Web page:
A visiting British microwaves scientist has claimed that the Mascom tower that used to stand on the royal hill in Mochudi was just too dangerous for people's health.
Barrie Trower, was hosted by Bakgatla for a one-day workshop on the dangers of cellphone technology at Rasesa Lodge on Friday.
Unknown people destroyed the Mascom tower early this year after the Bagatla tribe resolved in a kgotla meeting it would be demolished so that their Kgosi Nkolo, Kgafela II, could return to the palace to rule his nation.
Before that the youthful ruler lived in Median village because he feared that his life as well as those of the young children he is raising would be compromised if they lived under the Mascom tower. Gael insists that his father, the late Kiosk Lynched II, who died of brain tumour in 2007, suffered from the effects of the microwaves emitted by the tower.
Police are said to be investigating the destruction of the tower with the aim of prosecuting the perpetrators.
Trower, who says he has been engaged by several European governments in the field of microwaves, and cellphone technology, says he recommends that cellphone towers be located seven kilometres away from a community. "That is for an average one, but for a bigger tower like the one that was on the hill, it should be nine kilometres.
Trower said unlike other waves, microwaves are especially dangerous because they can penetrate any object.
He told the workshop that cellphones are unsafe for use by children under 16 years of age because the microwaves can destroy their still growing immune systems.
Trower said children exposed to cell phone towers, which are usually erected near homes, schools and churches are at a greater risk because the microwaves attack their immune systems before they are fully functional. He said the microwaves easily penetrate children's soft bones, skulls and bone marrow resulting in all sorts of ailments.
Trower said young women are also in danger especially those sleeping near cellphone towers. "Young women have delicate cells that cannot withstand radiation...if you sleep near a microwave field, cancer cells that are usually produced by the body are being destroyed, thereby increasing chances of cancer".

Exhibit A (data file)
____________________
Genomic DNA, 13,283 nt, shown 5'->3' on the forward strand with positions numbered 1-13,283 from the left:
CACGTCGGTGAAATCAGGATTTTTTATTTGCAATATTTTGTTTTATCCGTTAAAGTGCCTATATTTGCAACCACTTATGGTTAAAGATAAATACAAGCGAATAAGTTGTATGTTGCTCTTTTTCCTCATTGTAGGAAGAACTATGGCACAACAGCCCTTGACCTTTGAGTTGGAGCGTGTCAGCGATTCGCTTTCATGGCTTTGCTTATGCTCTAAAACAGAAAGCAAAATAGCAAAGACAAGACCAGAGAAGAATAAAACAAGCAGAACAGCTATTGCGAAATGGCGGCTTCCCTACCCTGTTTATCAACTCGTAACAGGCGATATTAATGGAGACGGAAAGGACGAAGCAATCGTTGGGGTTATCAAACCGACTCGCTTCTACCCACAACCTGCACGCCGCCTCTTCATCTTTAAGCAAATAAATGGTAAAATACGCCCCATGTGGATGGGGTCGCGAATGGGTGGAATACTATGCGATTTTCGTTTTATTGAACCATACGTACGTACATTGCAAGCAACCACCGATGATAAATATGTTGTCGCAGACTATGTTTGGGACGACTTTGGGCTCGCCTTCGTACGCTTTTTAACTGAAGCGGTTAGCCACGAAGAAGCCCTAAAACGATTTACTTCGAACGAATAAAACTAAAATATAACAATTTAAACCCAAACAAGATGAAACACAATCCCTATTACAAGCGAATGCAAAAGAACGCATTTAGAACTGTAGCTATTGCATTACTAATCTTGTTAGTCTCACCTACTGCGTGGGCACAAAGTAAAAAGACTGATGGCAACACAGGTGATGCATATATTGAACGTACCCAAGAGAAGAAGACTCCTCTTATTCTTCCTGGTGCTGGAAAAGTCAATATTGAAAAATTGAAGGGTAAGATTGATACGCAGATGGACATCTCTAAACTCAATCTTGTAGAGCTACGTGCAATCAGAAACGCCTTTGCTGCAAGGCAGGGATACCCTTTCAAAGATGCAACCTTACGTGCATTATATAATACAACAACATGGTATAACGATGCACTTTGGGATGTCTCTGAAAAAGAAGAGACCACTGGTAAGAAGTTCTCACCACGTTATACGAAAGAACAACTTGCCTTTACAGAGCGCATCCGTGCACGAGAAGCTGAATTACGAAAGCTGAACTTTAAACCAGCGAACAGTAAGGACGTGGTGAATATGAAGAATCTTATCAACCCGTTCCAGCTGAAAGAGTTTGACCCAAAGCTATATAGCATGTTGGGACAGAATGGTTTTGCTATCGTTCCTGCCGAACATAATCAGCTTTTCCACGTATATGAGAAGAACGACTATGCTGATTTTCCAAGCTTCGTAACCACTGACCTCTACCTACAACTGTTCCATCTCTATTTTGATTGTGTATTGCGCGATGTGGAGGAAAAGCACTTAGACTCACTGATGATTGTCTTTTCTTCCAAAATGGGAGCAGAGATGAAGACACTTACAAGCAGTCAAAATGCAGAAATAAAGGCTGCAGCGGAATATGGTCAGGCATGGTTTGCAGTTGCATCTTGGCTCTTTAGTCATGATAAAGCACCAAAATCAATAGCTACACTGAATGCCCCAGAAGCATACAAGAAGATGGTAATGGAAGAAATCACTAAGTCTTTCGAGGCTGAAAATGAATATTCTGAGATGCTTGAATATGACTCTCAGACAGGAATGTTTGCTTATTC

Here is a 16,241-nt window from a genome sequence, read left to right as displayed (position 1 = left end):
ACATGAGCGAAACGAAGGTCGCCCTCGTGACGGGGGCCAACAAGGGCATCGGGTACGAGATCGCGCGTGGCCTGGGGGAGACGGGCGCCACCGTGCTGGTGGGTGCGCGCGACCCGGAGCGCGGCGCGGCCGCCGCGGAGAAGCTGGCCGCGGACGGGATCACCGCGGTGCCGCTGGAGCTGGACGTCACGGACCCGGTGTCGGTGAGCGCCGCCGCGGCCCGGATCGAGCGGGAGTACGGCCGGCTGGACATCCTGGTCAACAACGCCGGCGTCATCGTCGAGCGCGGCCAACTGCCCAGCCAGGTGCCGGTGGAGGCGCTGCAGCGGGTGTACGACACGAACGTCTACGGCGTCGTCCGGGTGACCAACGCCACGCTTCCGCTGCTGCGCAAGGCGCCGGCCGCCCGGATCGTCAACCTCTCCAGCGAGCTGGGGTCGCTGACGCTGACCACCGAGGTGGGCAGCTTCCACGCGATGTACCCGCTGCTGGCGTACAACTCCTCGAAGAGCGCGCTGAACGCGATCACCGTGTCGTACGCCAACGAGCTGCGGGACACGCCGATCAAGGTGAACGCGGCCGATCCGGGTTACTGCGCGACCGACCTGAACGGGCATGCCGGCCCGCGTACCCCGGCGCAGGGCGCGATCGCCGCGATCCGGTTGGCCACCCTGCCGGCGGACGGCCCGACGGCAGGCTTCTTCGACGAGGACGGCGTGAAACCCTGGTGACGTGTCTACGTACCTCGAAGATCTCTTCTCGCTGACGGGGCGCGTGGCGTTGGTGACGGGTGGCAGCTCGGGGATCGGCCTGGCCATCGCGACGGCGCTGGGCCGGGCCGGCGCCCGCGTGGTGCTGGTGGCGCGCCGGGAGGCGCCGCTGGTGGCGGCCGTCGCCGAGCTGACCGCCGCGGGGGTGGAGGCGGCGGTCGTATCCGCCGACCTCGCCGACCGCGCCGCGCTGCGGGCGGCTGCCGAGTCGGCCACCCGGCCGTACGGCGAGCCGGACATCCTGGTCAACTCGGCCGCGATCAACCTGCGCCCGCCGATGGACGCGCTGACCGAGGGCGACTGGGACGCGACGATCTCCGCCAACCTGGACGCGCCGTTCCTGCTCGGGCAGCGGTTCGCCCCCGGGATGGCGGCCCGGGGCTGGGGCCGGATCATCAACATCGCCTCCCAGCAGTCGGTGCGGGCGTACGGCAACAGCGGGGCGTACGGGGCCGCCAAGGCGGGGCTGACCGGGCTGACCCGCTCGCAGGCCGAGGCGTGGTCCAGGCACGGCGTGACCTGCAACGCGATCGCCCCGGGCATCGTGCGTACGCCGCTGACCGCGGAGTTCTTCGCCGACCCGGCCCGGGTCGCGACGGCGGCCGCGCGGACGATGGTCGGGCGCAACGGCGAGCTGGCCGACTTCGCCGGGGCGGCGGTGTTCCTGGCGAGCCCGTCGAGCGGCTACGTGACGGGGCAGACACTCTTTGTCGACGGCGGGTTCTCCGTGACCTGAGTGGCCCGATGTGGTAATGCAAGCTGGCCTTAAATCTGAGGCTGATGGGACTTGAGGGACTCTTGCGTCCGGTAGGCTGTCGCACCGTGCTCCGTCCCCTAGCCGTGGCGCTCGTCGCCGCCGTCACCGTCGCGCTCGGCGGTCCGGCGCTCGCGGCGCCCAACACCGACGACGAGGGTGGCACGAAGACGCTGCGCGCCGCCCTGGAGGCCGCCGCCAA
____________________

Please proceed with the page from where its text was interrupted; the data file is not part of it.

He also said ovaries in young women can be adversely affected as microwave
However, Trower said after his presentation in France, that that country's government is now spending 172 million Euros pulling WIFI systems out of schools. He also said around the world today eight countries have banned the use of cellphones for children less than 16 years of age.
Some of the psychological effects of exposure to cellphone radiation among children, according to Trower include aggressive behaviour, suicidal tendencies among the youth, poor concentration in the classroom, leukaemia, cancer and poor immune system.
However, the scientist offered hope, saying that the cell phone industry can choose to drastically reduce the radiation level although that may affect their revenues. " You can have your cellphones, it just has to be set at a lower level, and eight countries have now adopted the safer level".
However, the scientist said naturally the industry would want to pump up more microwaves power to make profits by offering features like video and movie downloads. With the World Cup coming to South Africa in a few weeks' time, Trower said the cellphone industry would want to enable subscribers to download World Cup matches highlights.
The scientist also lashed at the cellphone industry for taking advantage of the communities' ignorance when they introduce cellphones.
He said the telecommunications industry should ideally follow the International Certificate for Non-Ionizing in their operations but they do not follow the guidelines to the letter. "They are naughty...it says children, and the elderly need different microwave level. So before they put it up (the cellphone tower), they should find out first about the children, and the elderly in the locality and also ask the community to report any cases of ailment that might arise as a result of the tower", Trower told the workshop.